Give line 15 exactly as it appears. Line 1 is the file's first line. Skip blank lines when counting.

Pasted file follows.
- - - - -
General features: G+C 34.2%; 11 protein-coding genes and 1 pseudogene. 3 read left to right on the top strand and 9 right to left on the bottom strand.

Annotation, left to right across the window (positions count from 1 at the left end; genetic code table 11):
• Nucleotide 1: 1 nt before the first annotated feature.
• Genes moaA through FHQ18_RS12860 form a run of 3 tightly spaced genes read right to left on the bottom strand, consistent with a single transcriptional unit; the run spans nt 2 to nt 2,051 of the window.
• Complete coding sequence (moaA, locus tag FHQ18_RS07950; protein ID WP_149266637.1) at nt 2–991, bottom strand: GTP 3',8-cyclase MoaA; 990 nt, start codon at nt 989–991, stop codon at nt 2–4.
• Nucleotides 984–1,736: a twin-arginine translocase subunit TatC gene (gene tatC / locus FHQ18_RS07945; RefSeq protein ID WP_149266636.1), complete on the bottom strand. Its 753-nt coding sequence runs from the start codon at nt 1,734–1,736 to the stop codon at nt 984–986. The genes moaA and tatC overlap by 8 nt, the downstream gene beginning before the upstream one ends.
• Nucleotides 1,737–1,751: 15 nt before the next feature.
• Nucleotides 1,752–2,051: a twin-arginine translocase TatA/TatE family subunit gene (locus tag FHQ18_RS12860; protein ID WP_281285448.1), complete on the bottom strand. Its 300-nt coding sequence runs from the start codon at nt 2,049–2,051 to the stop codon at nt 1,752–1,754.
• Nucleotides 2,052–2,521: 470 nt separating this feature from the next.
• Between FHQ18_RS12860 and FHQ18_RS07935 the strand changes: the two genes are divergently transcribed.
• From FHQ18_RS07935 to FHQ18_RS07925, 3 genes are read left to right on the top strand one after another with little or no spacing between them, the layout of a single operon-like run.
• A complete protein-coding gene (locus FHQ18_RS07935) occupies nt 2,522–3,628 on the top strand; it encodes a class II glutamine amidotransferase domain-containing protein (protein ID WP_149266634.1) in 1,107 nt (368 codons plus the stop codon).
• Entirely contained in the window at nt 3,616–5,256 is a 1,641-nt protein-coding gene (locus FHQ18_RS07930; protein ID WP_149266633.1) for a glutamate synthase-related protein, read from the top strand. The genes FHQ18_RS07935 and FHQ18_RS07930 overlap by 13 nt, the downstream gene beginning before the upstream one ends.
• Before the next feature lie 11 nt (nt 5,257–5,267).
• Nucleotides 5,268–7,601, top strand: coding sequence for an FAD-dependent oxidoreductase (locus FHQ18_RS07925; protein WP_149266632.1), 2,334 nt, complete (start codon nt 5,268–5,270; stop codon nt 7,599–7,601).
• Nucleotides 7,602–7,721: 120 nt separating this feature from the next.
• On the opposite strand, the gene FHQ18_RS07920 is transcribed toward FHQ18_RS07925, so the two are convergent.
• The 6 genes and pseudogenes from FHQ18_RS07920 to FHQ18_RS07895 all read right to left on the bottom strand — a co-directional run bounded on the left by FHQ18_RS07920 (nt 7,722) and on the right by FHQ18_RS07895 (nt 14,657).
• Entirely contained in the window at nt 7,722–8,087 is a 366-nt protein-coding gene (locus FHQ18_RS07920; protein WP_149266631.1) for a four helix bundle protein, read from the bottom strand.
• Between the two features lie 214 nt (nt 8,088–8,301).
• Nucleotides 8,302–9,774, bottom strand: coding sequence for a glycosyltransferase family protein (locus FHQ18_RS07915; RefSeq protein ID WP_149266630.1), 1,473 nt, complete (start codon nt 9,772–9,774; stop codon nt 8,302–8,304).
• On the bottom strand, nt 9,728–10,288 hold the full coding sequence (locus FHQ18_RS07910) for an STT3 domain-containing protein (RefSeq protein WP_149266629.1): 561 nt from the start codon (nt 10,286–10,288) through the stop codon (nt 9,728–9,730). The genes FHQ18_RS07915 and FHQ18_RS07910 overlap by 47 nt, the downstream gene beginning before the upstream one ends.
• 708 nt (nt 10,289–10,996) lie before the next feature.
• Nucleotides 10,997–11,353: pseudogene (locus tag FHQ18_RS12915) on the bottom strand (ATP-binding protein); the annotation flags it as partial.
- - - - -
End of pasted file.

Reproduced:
• Nucleotides 5,268–7,601, top strand: coding sequence for an FAD-dependent oxidoreductase (locus FHQ18_RS07925; protein WP_149266632.1), 2,334 nt, complete (start codon nt 5,268–5,270; stop codon nt 7,599–7,601).